THE BLOG

#CallMeCaitlyn and a Heartbreaking Prejudice of Staggering Magnitude

06/05/2015 05:20 pm ET | Updated Jun 05, 2016

We live in a world where the United States elected an African-American president, twice, and a 65-year-old transgender woman reached one million followers on Twitter even faster than he did. Now is the time to be alive.

Yet the eruption that followed Caitlyn Jenner's birth on the cover of Vanity Fair also reveals the length of the road to acceptance. Its horizon is the distance.

A friend of mine propagated the problem at the heart of it all in a post on Facebook:

"Yesterday the world welcomed a new female citizen to the planet. She is 65 and outsmarted all other women by successfully avoiding menopause. Welcome to the world. With that as the backdrop, let's agree that we need disclosure from members of the opposite sex who were once members of the same sex. This will avoid significant unnecessary phone calls to 911 and novellas."

I responded:

"(1) We were not members of the same sex, ever - we were always the true gender, only the body needed help. (2) It is a medical problem that requires intervention - there is nothing to disclose other than the stigma you yourself impose, which is your issue, not anyone else's. (3) Demanding disclosure reveals more about the tenuity of your masculinity than anything else."

And, as point (4), I included a link to my own take on Manhood, which has to do with how fucking incredible guys who feel secure in themselves are.

He replied:

"Zoe, I respect you as a woman, a friend and last but certainly not least as a lawyer who I hope will one day be a judge. This is not relevant for me because I'm married . . . but if I were single and I were about to hook up with you there are things about your sexuality and health that I would want to know. Your gender at birth would be one of them. Call me crazy."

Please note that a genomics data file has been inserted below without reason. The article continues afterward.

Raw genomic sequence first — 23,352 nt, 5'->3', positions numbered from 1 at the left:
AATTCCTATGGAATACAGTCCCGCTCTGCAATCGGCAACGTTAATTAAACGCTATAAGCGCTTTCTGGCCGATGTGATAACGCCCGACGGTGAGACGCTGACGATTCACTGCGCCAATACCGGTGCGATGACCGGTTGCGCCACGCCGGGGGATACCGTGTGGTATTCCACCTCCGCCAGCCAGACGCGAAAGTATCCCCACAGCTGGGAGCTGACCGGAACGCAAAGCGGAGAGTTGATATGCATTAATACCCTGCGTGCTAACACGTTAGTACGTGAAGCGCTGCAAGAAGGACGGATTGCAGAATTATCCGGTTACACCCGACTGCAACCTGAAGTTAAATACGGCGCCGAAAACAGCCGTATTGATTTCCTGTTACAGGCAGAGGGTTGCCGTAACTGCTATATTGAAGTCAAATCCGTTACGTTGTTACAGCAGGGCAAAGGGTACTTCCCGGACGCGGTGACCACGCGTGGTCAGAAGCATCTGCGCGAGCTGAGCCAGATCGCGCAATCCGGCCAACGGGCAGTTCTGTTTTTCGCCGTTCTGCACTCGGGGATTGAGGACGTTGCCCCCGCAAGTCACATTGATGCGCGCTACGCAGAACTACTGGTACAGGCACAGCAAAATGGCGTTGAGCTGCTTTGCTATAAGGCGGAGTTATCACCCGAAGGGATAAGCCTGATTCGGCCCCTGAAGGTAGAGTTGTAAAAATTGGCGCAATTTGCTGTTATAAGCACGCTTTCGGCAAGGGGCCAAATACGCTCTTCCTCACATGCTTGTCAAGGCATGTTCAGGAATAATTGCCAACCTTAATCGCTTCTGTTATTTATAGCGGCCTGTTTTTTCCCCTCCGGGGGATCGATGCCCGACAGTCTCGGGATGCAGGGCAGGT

In response I confessed:

"Sweetheart, we would not reach that point because I would have weeded you out as prejudiced before then. XO"

He wrote back:

"...I felt the need to address this because a decade ago I went to war on a case. The client was facing 15 years for attempting to murder a transsexual who performed a service on him. I saved my client on that one. When you see the transformation of Caitlyn from Olympian male to the queen of Glam . . . I think it's reckless to not disclose your sexual identity..."

I could not hold back:

"An asking for it argument? Really? The man who sexually assaulted me back in 2005 didn't care about me being transgender - and I was pre-op at the time! - violence is about power, plain and simple. I agreed to a misdemeanor plea because it was the jurors that I was concerned about - just like the ones whom you persuaded to acquit your client for precisely that reason. Congrats on the win."

His response revealed where he was coming from:

"Zoe, it is not discrimination for a person to want to know someone's sexual identity. If a straight man doesn't want to sleep with [a] transgender woman that's ok. It's also ok for a lesbian to choose not to sleep with men. That's not discrimination. I should also add that[] it's not discrimination for gay men to pass on women. We are all [G]od[']s children. My point is disclosure. It's the right thing to do..."

I bowed out with a plea for help:

"I get it, and you may be surprised to hear that I agree - though as a matter of filtering out douchebags from my end, not the other way around. The point is that one need look no further than the first comment in this thread to see the impact that you could have..."

The first comment in the thread, from someone I do not know, was about "how blur[red] the lines have become that we now accept this mental disorder of transgender as normal..."

Disclosure of my past has sparked the exposure of such bigotry before. It is an undercurrent that tolerance surfs over at the risk of drowning without acknowledging the tide beneath the surface.

How long will we countenance this separate-but-equal principle that operates concealed in plain view? The challenge is to reach past the face of acceptance into discrimination's heart and resuscitate it with love.

Zoe Dolan is the creator of the Being Transgender - Naked project and the author of the forthcoming book There Is Room For You - Tales From a Transgender Defender's Heart.